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Women job interview candidates more than three times as likely to answer awkward or illegal questions

Female workers are most likely to be asked about their relationship status, their age or their future family plans.

Zlata Rodionova
Tuesday 05 January 2016 14:47 GMT
Lawyers face the biggest divide - with women earning an average of £8,000 less than men
Lawyers face the biggest divide - with women earning an average of £8,000 less than men (REX Features)

More than 40 per cent of British women have been asked ‘inappropriate’ questions during a job interview compared to only 12 per cent of men, according to new research.

According to a poll of more than 2,800 British workers by graduate recruitment app Debut, female candidates have to answer to more awkward or even illegal questions in comparison with their male counterparts.

Under UK law, interviewers do not have the right to ask about a prospective candidate's health, relationship status, and if he has or is planning to have children.

Debut asked an equal amount of male and female respondents and found that female workers were most likely to be asked about their relationship status (27 per cent), followed by their age (25 per cent) and their future family plans (23 per cent).

By contrast only 9 per cent of male workers were asked about their relationship status, while 6 per cent were asked how old they were and only three had to answer questions about their family plans.

A further 8 per cent of female employees said they had been asked ‘other’ inappropriate questions not included in the survey, such as if they were currently pregnant and whether they found their interviewer attractive.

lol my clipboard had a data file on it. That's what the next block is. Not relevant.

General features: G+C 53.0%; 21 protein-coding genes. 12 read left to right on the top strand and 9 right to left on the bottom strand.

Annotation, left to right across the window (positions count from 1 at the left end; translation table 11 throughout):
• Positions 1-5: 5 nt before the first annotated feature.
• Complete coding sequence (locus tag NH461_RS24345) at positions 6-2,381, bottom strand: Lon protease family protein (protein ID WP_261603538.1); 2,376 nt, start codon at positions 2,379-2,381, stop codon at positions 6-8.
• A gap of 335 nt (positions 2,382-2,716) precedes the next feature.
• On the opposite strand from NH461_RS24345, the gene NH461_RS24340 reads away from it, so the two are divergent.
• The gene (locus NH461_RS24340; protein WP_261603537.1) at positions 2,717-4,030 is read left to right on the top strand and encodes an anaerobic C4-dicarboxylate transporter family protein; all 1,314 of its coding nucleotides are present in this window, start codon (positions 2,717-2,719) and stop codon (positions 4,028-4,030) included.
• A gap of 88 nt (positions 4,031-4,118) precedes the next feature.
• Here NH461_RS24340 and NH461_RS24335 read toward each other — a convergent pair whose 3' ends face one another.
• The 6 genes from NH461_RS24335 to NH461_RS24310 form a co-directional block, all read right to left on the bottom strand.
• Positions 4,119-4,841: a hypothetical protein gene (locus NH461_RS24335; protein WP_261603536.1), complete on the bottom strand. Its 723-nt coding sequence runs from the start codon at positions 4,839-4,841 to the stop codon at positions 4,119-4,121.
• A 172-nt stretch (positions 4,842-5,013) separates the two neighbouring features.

Over 20 per cent of women stated they still feel discriminated for or against on the basis of their gender compared to only 7 per cent of men.

According to Charles Tayor, CEO of Debut, interviews can be difficult enough without also having to worry about answering questions on your marital status.

“It seems a lot of women are getting inappropriate questions. It is discriminative for employers to base their decision for a potential candidate on a person’s gender.

“If you ever experience these questions in an interview, you should consider whether you would really want to work at a company that holds those kind of value,” he said.

Almost thirty per cent of women are paid below the living wage, according to figures released by the Office for National Statistics.

More women than ever are now sitting on the boards of Britain’s biggest companies but the top jobs continue to be dominated by men, according to the FTSE 100 companies annual progress report.

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